Back in its day, Bulldog failed to reach the milestone. It only hit 191 mph (307 kph) during testing in 1981. That wasn’t enough to land it the coveted title, but was enough for the company’s higher-ups to decide it should be shut down.
The idea was revived in 2020 by a private company, but not as a vehicle to be later sold for profit, but as a car that will once again go for a high-speed run.
The restored Bulldog will be tasked with reaching 200 mph, with Aston Martin factory driver Darren Turner behind the wheel. Not exactly the speed Aston was originally targeting, but a tad more than what the Bulldog actually achieved.
“Bulldog has been with us for nearly a year and in that time, we have carefully dismantled the car, meticulously recording every detail of its construction,” said in a statement Nigel Woodward, Managing Director at CMC.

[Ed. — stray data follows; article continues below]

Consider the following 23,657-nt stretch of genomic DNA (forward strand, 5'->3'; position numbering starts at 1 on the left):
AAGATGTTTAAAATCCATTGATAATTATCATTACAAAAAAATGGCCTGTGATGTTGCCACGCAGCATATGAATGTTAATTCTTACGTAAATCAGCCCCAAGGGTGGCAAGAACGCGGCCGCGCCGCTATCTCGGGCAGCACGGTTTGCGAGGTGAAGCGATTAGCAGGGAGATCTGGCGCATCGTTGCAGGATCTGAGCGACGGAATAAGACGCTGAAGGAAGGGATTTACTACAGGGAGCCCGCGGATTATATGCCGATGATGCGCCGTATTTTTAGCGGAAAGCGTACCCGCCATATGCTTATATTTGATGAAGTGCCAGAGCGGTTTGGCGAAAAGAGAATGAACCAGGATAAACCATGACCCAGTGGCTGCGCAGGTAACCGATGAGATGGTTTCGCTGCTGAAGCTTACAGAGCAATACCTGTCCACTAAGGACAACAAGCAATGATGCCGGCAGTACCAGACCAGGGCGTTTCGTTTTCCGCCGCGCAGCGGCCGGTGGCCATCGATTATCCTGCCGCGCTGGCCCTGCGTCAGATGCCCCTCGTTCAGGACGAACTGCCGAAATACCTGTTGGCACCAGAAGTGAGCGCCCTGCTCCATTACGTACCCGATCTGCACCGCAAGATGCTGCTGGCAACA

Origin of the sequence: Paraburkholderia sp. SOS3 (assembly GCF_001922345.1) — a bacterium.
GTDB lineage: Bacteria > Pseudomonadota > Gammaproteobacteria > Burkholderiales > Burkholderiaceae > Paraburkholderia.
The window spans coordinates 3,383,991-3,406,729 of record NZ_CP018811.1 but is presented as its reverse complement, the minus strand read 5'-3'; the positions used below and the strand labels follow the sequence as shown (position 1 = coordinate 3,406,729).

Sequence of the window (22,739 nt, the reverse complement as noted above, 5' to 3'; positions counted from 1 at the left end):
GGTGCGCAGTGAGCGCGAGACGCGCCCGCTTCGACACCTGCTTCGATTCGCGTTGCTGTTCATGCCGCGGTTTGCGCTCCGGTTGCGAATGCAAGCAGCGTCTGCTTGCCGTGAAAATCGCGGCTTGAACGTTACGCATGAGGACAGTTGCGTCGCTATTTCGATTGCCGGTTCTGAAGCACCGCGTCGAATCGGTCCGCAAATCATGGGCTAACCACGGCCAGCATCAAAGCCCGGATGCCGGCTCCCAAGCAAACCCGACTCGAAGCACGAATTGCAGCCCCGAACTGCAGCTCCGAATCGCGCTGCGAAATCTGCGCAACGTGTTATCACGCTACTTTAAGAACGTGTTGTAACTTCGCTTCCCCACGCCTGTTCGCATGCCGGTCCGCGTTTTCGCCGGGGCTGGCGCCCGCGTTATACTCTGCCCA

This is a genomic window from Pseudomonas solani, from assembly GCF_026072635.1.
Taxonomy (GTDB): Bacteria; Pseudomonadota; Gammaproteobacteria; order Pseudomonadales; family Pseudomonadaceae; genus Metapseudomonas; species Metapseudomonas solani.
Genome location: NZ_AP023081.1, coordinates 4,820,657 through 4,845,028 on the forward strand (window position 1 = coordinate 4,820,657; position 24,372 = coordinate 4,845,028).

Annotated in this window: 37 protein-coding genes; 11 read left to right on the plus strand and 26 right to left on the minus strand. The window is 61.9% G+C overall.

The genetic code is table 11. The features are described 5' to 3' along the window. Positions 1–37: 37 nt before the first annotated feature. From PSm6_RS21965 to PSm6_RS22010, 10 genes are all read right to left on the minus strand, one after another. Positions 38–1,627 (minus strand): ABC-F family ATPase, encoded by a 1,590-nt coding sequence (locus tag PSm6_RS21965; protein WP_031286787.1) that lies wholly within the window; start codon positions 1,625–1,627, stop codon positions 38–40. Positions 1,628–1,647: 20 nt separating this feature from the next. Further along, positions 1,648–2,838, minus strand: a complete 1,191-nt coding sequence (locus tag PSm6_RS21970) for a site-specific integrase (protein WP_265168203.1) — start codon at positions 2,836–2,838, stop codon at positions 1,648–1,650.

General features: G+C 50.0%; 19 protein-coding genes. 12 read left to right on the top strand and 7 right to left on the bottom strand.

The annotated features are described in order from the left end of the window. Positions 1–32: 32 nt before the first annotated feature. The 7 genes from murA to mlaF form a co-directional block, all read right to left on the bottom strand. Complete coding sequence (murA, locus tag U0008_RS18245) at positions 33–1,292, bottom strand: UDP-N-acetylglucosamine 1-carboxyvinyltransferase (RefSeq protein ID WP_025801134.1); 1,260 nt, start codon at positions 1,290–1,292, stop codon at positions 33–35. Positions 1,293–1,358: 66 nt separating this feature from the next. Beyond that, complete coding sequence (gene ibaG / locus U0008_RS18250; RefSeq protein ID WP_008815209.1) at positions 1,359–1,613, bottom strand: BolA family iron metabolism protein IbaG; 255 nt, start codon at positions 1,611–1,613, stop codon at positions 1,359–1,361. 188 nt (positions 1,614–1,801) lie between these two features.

"We have peeled back some of the later additions and modifications that had been carried out to the car after it left Aston Martin, and the process is now well underway to return the car to its former glory."
Officially, the first run of the reborn Bulldog is planned for later this year, although no exact date has been announced. Although CMC initially said it will need 18 months to put it back together, saying the project is halfway there one year after it was first announced kind of puts them behind schedule.